Magnolia BlossomsBy: Rhonda Dennis
You know that guy on the TV commercials—the rotund, obnoxious attorney who fervently strokes his long gray beard while sporting a seersucker suit and browline glasses? The one who promises to “get you the money you deserve faster than green grass through a goose?” Well, he’s my father, Big Daddy. And the middle-aged woman whom people love gossiping about—the one with super long, curly blonde hair, the body of someone half her age, and offers the majority of her art classes while nude—that’s my mother, Sunny.
What results when these larger than life personalities procreate? An overwhelmingly beautiful and outspoken extrovert? Nope. Instead, you get me, Magnolia Picasso Berrybush. Imagine going through elementary school with parents like mine AND the last name of Berrybush. The kids weren’t very kind, so my self-preservation plan included blending into the background as much as possible. It’s a plan that I still use to this day.
I should also mention that I’m incredibly thin, so thin that I’ve been told I have to stand up twice to make a shadow. A la beaver style, my oversized front teeth protrude well past my lower lip. My overbite was supposed to be fixed via orthodontia when I turned ten, but Jimmy Jenkins told me I’d never be able to leave the house when it rained because I’d attract lightning. It was a chance I wasn’t willing to take; it rains a lot in South Louisiana. Of course I now know that he was being a jerk, but twenty-two years have gone by, and I’m still sporting buckteeth. Damn Jimmy Jenkins and his stupid lies.
My long, mousy brown hair is always in a tight bun directly on top of my head, and all I ever wear are turtlenecks, ankle length argyle skirts, and one of the three pairs of boots I own: one black, one brown, and one yellow rubber for the rainy days. It doesn’t matter that the majority of our days are scorchers. That’s all I wear.
Freckles dot my face, and I rarely shave my legs or armpits, not because I’m trying to make a statement, but simply because I’m lazy and I don’t care. What’s the point? I have no life. Never had a boyfriend—ever. I haven’t a single friend either, but I’m okay with that. No one ever understands me, and I gave up trying figure out people a long time ago. I’m just fine living life with me, myself, and I.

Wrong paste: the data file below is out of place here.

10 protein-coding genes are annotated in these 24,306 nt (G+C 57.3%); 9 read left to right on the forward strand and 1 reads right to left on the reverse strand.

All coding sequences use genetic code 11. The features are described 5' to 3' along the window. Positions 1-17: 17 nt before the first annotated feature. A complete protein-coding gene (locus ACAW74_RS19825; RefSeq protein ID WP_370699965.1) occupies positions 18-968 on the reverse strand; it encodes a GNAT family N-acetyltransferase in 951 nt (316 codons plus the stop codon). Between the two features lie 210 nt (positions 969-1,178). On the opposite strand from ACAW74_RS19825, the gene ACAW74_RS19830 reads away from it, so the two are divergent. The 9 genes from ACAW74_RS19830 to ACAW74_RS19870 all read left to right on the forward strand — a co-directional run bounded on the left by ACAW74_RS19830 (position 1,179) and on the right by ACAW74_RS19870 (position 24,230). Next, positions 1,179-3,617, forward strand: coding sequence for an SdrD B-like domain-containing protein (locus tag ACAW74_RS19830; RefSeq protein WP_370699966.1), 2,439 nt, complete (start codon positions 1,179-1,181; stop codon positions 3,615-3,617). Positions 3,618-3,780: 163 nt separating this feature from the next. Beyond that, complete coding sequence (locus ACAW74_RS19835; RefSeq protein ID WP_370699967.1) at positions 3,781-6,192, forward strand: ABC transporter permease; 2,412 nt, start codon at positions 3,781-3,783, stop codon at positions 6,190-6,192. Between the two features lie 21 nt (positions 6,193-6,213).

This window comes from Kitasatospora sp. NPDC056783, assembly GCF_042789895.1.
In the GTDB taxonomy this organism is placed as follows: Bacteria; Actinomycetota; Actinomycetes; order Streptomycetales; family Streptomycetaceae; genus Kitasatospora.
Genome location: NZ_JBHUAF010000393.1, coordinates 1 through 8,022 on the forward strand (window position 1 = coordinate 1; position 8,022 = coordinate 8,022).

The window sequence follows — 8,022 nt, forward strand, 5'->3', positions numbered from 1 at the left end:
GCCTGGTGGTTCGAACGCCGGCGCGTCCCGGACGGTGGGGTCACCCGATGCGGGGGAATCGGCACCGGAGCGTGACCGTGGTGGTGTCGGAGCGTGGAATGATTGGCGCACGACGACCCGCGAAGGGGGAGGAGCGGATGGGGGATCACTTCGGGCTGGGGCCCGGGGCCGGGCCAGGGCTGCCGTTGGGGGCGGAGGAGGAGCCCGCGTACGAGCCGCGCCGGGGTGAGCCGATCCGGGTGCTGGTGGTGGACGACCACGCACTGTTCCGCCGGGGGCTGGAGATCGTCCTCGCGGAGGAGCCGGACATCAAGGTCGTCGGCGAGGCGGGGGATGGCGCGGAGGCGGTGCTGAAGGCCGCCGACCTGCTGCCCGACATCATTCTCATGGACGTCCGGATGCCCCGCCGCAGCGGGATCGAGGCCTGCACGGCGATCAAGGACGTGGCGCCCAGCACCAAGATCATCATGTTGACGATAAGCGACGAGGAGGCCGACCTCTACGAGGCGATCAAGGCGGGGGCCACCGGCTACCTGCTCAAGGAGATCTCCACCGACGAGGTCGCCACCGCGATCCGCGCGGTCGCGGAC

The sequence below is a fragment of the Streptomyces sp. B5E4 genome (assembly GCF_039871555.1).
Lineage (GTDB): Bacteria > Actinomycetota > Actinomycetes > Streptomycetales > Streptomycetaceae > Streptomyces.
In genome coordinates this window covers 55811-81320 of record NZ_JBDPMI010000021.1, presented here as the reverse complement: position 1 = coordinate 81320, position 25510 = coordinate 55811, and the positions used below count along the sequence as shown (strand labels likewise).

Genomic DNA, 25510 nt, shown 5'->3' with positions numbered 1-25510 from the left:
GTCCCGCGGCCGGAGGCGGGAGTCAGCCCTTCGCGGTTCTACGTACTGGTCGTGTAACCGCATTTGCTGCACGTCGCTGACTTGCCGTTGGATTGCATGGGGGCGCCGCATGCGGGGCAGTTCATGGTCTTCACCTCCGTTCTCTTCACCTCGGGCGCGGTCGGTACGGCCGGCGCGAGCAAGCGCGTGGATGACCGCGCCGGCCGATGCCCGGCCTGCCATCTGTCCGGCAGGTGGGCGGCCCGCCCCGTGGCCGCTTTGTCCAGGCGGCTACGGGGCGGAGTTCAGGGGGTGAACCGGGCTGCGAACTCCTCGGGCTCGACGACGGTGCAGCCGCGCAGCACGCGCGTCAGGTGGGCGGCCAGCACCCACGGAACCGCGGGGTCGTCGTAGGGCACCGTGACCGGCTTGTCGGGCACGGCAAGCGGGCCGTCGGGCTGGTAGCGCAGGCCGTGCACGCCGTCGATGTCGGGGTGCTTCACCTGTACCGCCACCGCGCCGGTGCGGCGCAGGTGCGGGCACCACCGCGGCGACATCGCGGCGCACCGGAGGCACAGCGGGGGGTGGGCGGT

I lace the strap of my overstuffed messenger bag between my nearly non-existent breasts then shut the door to my little apartment that sits over my parents’ garage. With a white-knuckled grip on the handrail, I gingerly ease my way down the steep stairs. One foot down, next foot, together. One foot down, next foot, together. I always repeat that mantra whenever I descend stairs. Grateful for yet another successful voyage down my Mt. Everest, I smile as my heart rate returns to normal.
My parents’ house is a huge turn-of –the-century home with a wraparound porch. The pillars are white, the siding is garishly yellow, and the trim is French Quarter green, another amalgamation of Sunny’s and Big Daddy’s distinct, yet dissimilar preferences. I enter their house through a side entrance, and I’m instantly greeted with bright, lemon yellow walls. Voices echo down the hall, so I assume Sunny is in the middle of an art lesson. Yep, the sunroom is filled with easels, canvases, saggy balls, and droopy boobies. It’s a sight that I’ve unfortunately acclimated to, so I don’t even blink as I pass the glassed-in room to make my way to the kitchen.
“Hello Magnolia, darlin’. What brilliant adventure does this day have in store for you?” Big Daddy roars. He never turns it off. He’s always in full theatrical mode.
“Work,” I softly answer, my back turned to him while filling my travel mug with coffee.
“That’s nice. I’m off to court. Tell Sunny that I’ll likely run late today. My client was charged with—murder.” He draws his fist closed, and after shutting his eyes, he plants his forehead on top of it. He sighs heavily. “I foresee quite a long and incredibly draining day.” He snaps out of his “woe is me” routine and cheerily asks, “Magnolia, is Big Daddy’s tie straight?”
“Yes, sir,” I say, barely glancing his way.
“Excellent. Did you need anything before I go?” he asks, sliding file folders into his leather briefcase.